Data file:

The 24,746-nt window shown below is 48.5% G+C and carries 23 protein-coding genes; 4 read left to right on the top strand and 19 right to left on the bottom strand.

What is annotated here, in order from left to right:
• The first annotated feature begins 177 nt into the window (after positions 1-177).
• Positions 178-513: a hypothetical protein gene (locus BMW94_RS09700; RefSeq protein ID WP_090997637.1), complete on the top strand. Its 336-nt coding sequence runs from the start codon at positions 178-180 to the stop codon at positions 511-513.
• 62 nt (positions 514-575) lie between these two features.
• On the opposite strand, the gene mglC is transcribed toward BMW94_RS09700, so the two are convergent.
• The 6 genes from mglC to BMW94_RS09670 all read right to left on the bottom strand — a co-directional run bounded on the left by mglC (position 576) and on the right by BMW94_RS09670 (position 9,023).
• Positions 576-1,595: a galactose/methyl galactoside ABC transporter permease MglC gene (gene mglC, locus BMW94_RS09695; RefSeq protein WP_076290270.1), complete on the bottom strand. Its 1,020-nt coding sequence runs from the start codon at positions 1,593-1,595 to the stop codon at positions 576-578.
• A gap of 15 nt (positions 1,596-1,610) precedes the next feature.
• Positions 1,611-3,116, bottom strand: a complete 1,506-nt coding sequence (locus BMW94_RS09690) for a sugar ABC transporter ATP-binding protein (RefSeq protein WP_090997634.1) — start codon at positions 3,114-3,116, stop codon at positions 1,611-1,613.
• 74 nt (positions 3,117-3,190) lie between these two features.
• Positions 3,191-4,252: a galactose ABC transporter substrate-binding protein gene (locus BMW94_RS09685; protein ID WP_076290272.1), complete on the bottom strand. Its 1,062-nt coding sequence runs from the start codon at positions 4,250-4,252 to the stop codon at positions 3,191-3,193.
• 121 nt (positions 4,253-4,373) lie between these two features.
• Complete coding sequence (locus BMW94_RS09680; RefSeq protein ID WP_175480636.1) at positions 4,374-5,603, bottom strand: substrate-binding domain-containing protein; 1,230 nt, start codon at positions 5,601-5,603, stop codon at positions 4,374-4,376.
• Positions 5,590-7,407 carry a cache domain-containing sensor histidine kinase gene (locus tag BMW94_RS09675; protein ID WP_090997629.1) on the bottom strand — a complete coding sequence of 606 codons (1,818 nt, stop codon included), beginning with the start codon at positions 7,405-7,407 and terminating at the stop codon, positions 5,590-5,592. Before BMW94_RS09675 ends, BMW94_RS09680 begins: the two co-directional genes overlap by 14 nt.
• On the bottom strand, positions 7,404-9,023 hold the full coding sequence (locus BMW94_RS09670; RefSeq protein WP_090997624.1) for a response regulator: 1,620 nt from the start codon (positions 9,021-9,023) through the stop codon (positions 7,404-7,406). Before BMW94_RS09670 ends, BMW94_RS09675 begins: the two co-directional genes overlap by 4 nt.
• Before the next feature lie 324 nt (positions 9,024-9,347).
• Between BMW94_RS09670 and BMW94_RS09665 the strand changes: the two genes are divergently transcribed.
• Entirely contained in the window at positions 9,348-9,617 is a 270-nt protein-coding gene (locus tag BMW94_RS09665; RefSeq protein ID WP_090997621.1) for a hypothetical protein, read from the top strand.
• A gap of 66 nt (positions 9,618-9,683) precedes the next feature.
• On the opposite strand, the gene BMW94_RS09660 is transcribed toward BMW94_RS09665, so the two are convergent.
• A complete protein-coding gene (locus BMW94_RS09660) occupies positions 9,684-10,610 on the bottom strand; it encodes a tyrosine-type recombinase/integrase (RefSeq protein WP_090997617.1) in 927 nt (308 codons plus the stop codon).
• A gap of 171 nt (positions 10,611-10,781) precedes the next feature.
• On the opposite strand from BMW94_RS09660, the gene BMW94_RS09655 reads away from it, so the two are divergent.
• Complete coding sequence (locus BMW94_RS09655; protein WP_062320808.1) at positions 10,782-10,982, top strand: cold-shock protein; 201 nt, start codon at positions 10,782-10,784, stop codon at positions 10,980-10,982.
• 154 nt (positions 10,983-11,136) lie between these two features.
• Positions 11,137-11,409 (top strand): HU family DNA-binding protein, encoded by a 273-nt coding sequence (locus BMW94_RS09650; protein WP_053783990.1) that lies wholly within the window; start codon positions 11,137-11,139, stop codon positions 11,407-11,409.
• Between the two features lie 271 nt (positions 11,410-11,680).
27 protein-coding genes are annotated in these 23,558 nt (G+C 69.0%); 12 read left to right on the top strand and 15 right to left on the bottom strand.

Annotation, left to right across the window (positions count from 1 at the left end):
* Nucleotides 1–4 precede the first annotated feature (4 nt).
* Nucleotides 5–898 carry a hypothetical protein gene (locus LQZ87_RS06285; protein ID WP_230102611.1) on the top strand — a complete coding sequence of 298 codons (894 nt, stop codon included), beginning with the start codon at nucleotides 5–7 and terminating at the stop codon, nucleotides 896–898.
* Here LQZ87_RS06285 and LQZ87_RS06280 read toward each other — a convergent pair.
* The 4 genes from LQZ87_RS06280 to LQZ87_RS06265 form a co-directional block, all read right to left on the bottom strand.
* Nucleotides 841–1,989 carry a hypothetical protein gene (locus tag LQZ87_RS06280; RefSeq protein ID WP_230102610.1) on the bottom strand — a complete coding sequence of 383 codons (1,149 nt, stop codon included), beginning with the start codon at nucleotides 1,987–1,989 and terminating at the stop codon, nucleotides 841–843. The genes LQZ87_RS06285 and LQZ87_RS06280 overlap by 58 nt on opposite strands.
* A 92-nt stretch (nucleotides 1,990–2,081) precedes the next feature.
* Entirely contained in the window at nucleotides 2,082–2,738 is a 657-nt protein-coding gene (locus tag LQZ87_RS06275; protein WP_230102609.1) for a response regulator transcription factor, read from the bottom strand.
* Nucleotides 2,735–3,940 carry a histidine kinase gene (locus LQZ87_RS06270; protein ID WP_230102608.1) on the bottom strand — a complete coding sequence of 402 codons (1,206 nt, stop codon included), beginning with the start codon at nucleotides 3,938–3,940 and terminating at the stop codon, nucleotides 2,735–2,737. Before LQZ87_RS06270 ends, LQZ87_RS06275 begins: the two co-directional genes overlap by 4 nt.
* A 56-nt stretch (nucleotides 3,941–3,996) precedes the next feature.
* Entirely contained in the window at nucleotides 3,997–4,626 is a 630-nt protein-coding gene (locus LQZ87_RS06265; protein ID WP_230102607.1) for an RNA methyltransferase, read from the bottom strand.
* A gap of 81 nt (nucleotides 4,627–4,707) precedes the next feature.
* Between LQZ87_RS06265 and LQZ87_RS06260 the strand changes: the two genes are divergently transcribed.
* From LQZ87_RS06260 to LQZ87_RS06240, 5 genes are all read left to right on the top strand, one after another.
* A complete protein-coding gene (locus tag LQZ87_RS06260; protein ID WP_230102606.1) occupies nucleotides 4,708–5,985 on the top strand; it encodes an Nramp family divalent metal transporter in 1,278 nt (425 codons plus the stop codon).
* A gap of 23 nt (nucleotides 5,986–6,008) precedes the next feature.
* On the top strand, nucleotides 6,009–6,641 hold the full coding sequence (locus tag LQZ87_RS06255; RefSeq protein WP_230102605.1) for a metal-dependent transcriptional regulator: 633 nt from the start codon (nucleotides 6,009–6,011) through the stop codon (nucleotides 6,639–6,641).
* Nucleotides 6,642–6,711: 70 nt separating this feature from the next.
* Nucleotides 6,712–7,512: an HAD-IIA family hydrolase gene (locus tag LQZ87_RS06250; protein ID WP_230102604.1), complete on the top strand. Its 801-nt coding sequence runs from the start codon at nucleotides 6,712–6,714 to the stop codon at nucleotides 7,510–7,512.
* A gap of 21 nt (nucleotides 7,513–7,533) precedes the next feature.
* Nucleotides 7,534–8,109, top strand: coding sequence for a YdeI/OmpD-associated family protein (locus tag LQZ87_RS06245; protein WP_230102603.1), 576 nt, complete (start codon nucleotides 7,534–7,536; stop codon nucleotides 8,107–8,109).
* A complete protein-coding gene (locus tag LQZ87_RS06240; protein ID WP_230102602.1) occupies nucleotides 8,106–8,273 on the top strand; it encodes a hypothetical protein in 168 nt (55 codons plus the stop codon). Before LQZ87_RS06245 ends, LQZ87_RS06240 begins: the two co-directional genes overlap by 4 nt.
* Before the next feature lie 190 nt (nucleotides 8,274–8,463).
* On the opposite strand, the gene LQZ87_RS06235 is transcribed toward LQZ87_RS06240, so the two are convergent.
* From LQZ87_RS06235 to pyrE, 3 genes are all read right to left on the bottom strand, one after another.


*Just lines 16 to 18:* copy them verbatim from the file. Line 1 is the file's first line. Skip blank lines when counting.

• On the bottom strand, positions 7,404-9,023 hold the full coding sequence (locus BMW94_RS09670; RefSeq protein WP_090997624.1) for a response regulator: 1,620 nt from the start codon (positions 9,021-9,023) through the stop codon (positions 7,404-7,406). Before BMW94_RS09670 ends, BMW94_RS09675 begins: the two co-directional genes overlap by 4 nt.
• Before the next feature lie 324 nt (positions 9,024-9,347).
• Between BMW94_RS09670 and BMW94_RS09665 the strand changes: the two genes are divergently transcribed.